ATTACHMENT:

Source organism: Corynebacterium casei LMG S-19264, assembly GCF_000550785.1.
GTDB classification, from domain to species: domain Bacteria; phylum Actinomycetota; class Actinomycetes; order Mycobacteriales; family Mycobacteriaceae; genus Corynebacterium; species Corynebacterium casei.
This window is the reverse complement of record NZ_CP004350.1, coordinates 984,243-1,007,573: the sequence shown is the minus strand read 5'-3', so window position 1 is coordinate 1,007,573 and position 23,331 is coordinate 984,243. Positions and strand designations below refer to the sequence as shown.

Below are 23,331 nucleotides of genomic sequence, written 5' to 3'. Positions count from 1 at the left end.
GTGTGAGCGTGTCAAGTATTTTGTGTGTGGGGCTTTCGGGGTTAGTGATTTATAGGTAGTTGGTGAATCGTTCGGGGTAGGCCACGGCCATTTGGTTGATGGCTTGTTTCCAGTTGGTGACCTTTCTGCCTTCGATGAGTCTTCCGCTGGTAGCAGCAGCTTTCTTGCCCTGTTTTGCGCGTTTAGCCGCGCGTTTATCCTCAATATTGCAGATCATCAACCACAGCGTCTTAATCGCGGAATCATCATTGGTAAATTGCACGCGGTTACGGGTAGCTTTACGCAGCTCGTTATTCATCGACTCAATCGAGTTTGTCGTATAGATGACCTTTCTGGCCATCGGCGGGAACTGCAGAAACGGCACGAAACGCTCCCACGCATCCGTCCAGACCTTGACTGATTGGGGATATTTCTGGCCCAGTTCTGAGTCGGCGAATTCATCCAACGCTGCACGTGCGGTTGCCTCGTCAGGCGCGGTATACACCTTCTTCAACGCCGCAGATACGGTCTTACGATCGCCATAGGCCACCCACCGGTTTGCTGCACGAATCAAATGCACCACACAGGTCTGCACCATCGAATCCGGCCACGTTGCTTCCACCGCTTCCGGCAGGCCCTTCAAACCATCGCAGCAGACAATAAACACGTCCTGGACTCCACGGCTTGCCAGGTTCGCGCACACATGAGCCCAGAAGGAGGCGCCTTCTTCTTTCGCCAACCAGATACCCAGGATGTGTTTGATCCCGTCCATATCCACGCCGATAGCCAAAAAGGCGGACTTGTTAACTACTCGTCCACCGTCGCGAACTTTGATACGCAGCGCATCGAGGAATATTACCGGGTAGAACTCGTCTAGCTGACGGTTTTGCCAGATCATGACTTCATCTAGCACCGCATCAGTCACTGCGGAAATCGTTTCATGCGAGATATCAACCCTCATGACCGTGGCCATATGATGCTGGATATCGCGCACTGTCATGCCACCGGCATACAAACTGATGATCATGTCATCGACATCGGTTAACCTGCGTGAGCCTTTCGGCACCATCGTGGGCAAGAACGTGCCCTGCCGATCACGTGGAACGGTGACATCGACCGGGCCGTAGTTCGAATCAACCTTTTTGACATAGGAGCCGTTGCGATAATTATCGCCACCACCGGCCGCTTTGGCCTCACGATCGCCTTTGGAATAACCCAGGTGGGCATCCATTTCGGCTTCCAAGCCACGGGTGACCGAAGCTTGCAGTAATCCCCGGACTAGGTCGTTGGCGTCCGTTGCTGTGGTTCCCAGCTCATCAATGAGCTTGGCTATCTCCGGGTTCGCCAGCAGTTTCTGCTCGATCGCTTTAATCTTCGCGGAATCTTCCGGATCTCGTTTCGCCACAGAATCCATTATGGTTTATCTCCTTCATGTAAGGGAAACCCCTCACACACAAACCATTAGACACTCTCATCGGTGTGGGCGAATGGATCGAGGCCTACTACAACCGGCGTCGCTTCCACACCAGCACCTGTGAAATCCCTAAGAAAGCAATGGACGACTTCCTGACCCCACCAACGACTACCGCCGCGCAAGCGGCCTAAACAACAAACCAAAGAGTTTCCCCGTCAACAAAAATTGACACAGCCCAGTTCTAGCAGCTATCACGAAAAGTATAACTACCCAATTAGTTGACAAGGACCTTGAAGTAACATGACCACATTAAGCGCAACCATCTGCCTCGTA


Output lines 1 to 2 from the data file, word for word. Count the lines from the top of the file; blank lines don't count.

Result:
Source organism: Corynebacterium casei LMG S-19264, assembly GCF_000550785.1.
GTDB classification, from domain to species: domain Bacteria; phylum Actinomycetota; class Actinomycetes; order Mycobacteriales; family Mycobacteriaceae; genus Corynebacterium; species Corynebacterium casei.